A long-standing dogma in the radiation sciences is that energy from radiation must be deposited in the cell nucleus to elicit a biological effect. A number of non-targeted, delayed effects of ionizing radiation have been described that challenge this dogma and pose new challenges to evaluating potential hazards associated with radiation exposure. These effects include induced genomic instability and non-targeted bystander effects. The in vitro evidence for non-targeted effects in radiation biology will be reviewed, but the question as to how one extrapolates from these in vitro observations to the risk of radiation-induced adverse health effects such as cancer remains open.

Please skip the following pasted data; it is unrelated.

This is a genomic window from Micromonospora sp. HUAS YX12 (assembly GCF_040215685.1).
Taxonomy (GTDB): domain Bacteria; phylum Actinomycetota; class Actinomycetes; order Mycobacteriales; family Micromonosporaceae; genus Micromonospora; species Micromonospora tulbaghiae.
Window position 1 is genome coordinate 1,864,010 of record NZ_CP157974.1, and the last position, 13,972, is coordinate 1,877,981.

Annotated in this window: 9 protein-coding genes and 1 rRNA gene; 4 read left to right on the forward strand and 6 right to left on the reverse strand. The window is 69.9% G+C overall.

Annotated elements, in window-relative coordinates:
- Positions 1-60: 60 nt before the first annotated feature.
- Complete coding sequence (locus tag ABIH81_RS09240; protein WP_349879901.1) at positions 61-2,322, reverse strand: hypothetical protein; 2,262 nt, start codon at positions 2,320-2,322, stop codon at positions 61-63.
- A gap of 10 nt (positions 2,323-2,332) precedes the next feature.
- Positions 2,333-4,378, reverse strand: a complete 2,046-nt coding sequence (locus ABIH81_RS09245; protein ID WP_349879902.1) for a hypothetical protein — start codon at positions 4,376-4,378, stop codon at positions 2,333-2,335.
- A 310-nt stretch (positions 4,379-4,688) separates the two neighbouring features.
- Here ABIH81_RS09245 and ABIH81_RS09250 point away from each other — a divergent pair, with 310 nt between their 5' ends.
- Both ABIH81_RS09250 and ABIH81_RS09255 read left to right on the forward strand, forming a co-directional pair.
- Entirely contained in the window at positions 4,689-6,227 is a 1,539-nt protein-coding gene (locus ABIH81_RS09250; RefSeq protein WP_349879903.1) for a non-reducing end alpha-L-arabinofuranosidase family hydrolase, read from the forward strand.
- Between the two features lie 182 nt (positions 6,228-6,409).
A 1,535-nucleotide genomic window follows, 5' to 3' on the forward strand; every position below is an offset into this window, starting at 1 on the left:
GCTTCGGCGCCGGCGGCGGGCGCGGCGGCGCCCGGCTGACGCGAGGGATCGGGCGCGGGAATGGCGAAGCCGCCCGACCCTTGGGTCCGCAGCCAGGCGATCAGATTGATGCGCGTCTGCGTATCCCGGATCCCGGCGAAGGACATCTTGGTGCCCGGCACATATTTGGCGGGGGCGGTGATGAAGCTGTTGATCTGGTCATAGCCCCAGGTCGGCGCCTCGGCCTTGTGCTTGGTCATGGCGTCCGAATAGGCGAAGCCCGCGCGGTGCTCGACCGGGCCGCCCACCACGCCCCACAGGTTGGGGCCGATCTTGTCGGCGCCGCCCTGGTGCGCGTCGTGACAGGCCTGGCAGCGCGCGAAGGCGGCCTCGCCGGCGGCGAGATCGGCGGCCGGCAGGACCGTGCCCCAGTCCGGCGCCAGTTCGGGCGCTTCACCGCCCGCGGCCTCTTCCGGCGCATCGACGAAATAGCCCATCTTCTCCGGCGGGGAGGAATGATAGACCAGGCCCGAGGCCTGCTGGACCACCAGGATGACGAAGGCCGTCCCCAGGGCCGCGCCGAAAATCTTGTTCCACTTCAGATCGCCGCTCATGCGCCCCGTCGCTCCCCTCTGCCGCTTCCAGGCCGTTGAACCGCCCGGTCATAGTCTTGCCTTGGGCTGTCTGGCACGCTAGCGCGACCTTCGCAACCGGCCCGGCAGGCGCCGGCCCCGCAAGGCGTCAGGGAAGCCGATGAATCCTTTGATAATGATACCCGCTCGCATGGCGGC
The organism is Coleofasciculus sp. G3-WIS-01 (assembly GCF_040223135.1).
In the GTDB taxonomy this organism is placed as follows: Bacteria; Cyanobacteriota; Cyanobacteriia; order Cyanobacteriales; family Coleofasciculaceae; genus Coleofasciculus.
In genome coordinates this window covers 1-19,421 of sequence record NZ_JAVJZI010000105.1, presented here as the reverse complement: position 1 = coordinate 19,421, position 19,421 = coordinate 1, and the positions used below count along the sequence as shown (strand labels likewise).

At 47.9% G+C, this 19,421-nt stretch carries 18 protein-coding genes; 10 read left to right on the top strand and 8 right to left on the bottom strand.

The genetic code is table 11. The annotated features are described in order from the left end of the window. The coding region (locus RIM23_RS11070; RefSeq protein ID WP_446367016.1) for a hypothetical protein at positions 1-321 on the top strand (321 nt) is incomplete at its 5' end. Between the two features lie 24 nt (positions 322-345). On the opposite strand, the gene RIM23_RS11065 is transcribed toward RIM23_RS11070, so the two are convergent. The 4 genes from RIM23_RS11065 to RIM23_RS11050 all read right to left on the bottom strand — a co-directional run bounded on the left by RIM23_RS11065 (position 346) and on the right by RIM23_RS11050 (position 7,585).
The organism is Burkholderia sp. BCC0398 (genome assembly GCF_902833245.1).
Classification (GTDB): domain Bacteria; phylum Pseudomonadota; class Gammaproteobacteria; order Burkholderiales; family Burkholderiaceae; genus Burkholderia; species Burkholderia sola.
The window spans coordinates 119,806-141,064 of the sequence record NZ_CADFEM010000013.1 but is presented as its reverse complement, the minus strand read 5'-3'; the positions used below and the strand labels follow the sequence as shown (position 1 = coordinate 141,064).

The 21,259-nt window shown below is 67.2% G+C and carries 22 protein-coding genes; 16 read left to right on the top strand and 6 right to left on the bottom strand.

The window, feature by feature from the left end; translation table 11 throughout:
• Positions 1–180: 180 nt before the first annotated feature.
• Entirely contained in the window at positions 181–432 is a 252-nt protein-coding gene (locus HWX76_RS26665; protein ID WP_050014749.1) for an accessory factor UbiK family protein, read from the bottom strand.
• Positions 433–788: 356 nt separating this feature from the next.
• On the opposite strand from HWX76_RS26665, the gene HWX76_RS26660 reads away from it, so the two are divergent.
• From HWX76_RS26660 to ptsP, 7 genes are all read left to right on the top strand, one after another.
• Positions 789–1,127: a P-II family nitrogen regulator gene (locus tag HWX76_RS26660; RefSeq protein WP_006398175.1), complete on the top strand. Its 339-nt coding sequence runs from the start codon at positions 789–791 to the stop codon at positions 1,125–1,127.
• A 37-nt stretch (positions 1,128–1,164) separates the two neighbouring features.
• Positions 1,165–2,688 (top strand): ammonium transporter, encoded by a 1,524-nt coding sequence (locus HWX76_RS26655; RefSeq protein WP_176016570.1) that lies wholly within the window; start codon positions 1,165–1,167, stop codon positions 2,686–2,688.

Non-targeted and Delayed Effects of Exposure to Ionizing Radiation: I. Radiation-Induced Genomic Instability and Bystander Effects In Vitro
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William F. Morgan; Non-targeted and Delayed Effects of Exposure to Ionizing Radiation: I. Radiation-Induced Genomic Instability and Bystander Effects In Vitro. Radiat Res 1 August 2012; 178 (2): AV223–AV236. doi: https://doi.org/10.1667/RRAV19.1
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